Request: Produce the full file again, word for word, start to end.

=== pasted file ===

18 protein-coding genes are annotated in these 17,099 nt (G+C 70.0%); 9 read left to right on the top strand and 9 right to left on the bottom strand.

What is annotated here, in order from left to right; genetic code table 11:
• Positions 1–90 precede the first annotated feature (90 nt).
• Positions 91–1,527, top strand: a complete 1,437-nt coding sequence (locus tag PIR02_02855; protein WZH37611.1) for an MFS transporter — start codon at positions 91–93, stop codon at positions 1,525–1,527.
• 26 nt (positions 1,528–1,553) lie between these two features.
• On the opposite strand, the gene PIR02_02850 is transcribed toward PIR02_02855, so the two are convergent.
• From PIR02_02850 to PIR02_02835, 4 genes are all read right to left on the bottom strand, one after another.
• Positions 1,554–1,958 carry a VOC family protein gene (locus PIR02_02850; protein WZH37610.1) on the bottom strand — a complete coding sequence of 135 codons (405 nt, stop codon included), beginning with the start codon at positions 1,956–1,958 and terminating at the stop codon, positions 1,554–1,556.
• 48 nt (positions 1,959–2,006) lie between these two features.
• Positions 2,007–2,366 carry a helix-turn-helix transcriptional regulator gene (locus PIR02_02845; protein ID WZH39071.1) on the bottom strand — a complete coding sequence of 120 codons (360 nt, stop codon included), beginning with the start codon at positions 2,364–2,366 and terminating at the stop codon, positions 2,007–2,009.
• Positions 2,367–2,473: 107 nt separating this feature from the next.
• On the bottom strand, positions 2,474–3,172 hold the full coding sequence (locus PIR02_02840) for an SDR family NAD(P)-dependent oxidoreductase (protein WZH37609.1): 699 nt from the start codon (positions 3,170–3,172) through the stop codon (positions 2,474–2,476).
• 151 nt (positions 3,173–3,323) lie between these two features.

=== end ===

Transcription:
18 protein-coding genes are annotated in these 17,099 nt (G+C 70.0%); 9 read left to right on the top strand and 9 right to left on the bottom strand.

What is annotated here, in order from left to right; genetic code table 11:
• Positions 1–90 precede the first annotated feature (90 nt).
• Positions 91–1,527, top strand: a complete 1,437-nt coding sequence (locus tag PIR02_02855; protein WZH37611.1) for an MFS transporter — start codon at positions 91–93, stop codon at positions 1,525–1,527.
• 26 nt (positions 1,528–1,553) lie between these two features.
• On the opposite strand, the gene PIR02_02850 is transcribed toward PIR02_02855, so the two are convergent.
• From PIR02_02850 to PIR02_02835, 4 genes are all read right to left on the bottom strand, one after another.
• Positions 1,554–1,958 carry a VOC family protein gene (locus PIR02_02850; protein WZH37610.1) on the bottom strand — a complete coding sequence of 135 codons (405 nt, stop codon included), beginning with the start codon at positions 1,956–1,958 and terminating at the stop codon, positions 1,554–1,556.
• 48 nt (positions 1,959–2,006) lie between these two features.
• Positions 2,007–2,366 carry a helix-turn-helix transcriptional regulator gene (locus PIR02_02845; protein ID WZH39071.1) on the bottom strand — a complete coding sequence of 120 codons (360 nt, stop codon included), beginning with the start codon at positions 2,364–2,366 and terminating at the stop codon, positions 2,007–2,009.
• Positions 2,367–2,473: 107 nt separating this feature from the next.
• On the bottom strand, positions 2,474–3,172 hold the full coding sequence (locus PIR02_02840) for an SDR family NAD(P)-dependent oxidoreductase (protein WZH37609.1): 699 nt from the start codon (positions 3,170–3,172) through the stop codon (positions 2,474–2,476).
• 151 nt (positions 3,173–3,323) lie between these two features.